In the genetic model analysis, SNP rs35201266 showed strongly significant differences between cases and controls both in the additive model analysis (P = 0.0078) and the allelic comparisons (P = 0.009). Together with the weakly significant P value in the dominant model (P = 0.0258) and the recessive model (P = 0.0224), there is a reasonable interpretation for these findings: the additive model or the multiplicative model (the allelic comparisons) may be more accurate to describe the effect of EGR3 in schizophrenia etiology [28]. Actually, the ORs for different models for the A-allele of rs35201266 are in the same direction, suggesting the increased risk of schizophrenia with the possession of one or more A alleles.

Furthermore, we stratified the patients by AAO, to examine if there were any clinical differences between the patients carrying the different allele of rs35201266. No significant differences were found between the risk allele (A) carriers and the G homozygotes of rs35201266 in either the total or the subgroup allele frequency distribution. Hence, our current study did not indicate an AAO specific genetic effect.

We also stratified samples by gender, however, there was no significant difference between males and females in cases (P = 0.0794). Thus, this result did not support a gender specific association for rs35201266 of EGR3 with schizophrenia [29].

Our independent replication of the association of SNP rs35201266 with schizophrenia, in consideration with similar studies, reduces the likelihood that the association we observed was a false-positive and suggests that EGR3 gene may indeed be a risk factor for schizophrenia. Recently, the genome-wide association studies (GWASs) are being widely used to study schizophrenia because they incorporate a powerful, systematic, and unbiased genetic approach to the analysis of complex diseases [2]. We summarized the findings of several GWASs that have detected associations with genetic variants in the vicinity of chromosome 8p, the same region that contains EGR3, and schizophrenia. Interestingly, the positive association between chromosome 8p and schizophrenia was identified at least in four different ethnic populations from three GWASs [23], [24], [25], however, the most significant candidate gene was not EGR3. Since the variants of EGR3 locus may not surpass the level of genome-wide significance in GWA studies [30], the susceptibility of EGR3 to schizophrenia cannot be excluded by GWASs. Hence, much work is still to be done to identify the contribution of EGR3 to the involvement in genetic risk for schizophrenia.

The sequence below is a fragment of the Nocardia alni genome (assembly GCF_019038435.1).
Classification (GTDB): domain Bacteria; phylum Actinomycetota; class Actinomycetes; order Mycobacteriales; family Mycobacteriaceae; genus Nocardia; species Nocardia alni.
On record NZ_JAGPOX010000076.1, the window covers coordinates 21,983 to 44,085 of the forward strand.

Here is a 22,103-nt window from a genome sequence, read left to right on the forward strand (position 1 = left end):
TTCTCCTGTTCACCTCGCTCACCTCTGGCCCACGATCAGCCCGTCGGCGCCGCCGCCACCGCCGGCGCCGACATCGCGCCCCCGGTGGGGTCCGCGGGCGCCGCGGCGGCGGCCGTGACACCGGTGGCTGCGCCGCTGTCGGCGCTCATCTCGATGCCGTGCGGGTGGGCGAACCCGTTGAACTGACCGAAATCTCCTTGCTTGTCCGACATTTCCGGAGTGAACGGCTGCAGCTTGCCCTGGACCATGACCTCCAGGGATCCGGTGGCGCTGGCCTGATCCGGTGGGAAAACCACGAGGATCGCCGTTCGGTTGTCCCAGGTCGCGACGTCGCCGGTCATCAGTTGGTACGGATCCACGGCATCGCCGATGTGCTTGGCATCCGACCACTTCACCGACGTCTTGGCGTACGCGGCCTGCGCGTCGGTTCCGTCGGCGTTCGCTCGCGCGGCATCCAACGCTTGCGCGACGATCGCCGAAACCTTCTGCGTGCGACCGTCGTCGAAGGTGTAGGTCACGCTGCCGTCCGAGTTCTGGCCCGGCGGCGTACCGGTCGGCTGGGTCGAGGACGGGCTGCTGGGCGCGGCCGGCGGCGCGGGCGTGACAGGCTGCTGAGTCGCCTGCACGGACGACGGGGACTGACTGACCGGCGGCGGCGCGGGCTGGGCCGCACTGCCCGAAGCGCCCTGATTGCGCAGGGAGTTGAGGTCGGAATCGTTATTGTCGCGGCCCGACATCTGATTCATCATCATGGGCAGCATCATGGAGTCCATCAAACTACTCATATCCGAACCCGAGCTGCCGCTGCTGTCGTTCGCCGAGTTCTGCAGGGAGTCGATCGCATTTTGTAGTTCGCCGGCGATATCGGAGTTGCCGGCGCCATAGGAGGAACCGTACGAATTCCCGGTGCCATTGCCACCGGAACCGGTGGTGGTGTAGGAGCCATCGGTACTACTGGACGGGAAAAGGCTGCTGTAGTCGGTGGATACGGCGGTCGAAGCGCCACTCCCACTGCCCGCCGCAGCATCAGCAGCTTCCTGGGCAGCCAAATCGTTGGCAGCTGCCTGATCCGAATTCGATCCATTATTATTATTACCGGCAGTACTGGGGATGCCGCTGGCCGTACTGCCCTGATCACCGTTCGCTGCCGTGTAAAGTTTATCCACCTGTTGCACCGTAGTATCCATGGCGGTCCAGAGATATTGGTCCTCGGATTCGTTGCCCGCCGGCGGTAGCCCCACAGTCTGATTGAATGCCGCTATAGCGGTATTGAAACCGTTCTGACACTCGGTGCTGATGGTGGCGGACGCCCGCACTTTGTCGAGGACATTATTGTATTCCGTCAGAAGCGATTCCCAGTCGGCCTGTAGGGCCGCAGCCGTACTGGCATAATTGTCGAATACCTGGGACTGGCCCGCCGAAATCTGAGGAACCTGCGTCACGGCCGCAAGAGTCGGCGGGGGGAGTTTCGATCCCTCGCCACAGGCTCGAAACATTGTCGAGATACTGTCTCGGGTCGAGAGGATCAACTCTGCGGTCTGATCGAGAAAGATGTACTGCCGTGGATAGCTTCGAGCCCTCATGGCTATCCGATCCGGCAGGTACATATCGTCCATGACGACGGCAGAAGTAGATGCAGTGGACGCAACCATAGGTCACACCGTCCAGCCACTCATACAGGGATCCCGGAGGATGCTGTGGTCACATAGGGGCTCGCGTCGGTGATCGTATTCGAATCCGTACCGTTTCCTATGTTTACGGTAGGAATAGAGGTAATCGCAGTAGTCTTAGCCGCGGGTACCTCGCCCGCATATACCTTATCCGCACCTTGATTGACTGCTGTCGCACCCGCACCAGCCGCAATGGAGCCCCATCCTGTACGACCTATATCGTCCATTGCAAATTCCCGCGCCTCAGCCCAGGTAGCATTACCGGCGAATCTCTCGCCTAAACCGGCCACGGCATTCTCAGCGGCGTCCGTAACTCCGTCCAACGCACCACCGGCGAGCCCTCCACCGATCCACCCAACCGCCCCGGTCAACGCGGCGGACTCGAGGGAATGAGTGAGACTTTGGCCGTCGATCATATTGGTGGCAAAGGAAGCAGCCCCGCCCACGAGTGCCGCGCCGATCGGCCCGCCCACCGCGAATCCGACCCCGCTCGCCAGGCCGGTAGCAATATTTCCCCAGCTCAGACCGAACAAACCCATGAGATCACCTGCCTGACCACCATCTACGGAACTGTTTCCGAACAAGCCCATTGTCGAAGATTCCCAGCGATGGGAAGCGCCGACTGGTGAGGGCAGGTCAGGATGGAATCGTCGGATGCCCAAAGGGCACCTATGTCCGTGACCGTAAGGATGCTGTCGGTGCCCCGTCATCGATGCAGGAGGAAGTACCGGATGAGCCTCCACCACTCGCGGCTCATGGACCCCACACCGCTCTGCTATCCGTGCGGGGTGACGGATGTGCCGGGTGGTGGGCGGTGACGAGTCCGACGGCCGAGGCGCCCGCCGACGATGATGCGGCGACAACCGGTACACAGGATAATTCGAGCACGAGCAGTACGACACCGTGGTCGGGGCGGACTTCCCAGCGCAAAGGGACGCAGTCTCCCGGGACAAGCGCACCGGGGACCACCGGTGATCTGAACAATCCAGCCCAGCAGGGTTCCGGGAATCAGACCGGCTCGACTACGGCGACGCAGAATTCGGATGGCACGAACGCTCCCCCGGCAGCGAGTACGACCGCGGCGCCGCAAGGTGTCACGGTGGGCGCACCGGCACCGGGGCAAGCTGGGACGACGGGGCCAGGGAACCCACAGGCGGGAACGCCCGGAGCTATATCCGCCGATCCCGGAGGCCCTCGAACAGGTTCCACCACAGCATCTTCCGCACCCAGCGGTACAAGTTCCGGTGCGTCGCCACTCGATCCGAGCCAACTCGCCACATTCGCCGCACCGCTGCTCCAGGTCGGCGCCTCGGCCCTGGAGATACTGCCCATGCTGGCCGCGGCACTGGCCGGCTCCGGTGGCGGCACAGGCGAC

To further confirm or exclude the implication of EGR3 in association with schizophrenia, we performed a meta-analysis. We did not detect significant heterogeneity between the available studies, and this enabled us to test three SNPs (rs1008949, rs35201266 and rs3750192) for association with schizophrenia using a fixed-effects meta-analysis. We found a statistically significant association between rs35201266 and schizophrenia (P = 0.0001) in various East Asian populations. The estimates of the combined OR of rs35201266 ranged from 1.12 to 1.43, suggesting that the data from Kim's study [11] and our study affected the combined estimate, whereas, the study of Yamada et al. also showed an increase of risk allele in cases compared to controls (34.3% vs 31.9%) [8]. The results of our meta-analysis suggest that EGR3 may have a small, but significant effect in the susceptibility to the development of schizophrenia, at least in the tested East Asian populations [31].

Specifically, we observed that the A-allele of rs35201266, and haplotypes comprised of the A-allele, were over-represented in patients with schizophrenia. As mentioned earlier, rs35201266 (A/G) is located in intron 1 of EGR3. In an in vitro study, the A-allele was associated with reduced expression of EGR3, suggesting that its function may be regulatory [8]. Reduced expression of EGR3 has also been observed in patients with schizophrenia [8], [17]. Hence, the findings of our study are consistent with previous studies. Therefore, our study provides additional support for the possibility of SNP rs35201266 possessing a biological function in schizophrenia susceptibility.

EGR3 may play a very important role in the pathological mechanism underlying schizophrenia. EGR3−/− mice were reported to display heightened reactivity to stress and novelty, abnormalities in social interactions, and deficits in synaptic plasticity, which model the cognitive deficits of schizophrenia [16]. The impact of the antipsychotic medication cloazpine inhibiting the increased aggression and impulsivity behavior of EGR3−/− mice is very similar with the effects of antipsychotic medications in schizophrenia patients [32].